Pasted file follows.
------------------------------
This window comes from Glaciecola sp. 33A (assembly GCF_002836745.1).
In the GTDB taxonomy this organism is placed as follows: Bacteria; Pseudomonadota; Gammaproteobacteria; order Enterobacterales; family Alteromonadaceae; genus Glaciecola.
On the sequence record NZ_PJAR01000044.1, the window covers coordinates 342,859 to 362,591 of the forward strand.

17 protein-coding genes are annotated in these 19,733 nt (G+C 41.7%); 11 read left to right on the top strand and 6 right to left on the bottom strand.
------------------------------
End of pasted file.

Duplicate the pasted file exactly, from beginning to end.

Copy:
This window comes from Glaciecola sp. 33A (assembly GCF_002836745.1).
In the GTDB taxonomy this organism is placed as follows: Bacteria; Pseudomonadota; Gammaproteobacteria; order Enterobacterales; family Alteromonadaceae; genus Glaciecola.
On the sequence record NZ_PJAR01000044.1, the window covers coordinates 342,859 to 362,591 of the forward strand.

17 protein-coding genes are annotated in these 19,733 nt (G+C 41.7%); 11 read left to right on the top strand and 6 right to left on the bottom strand.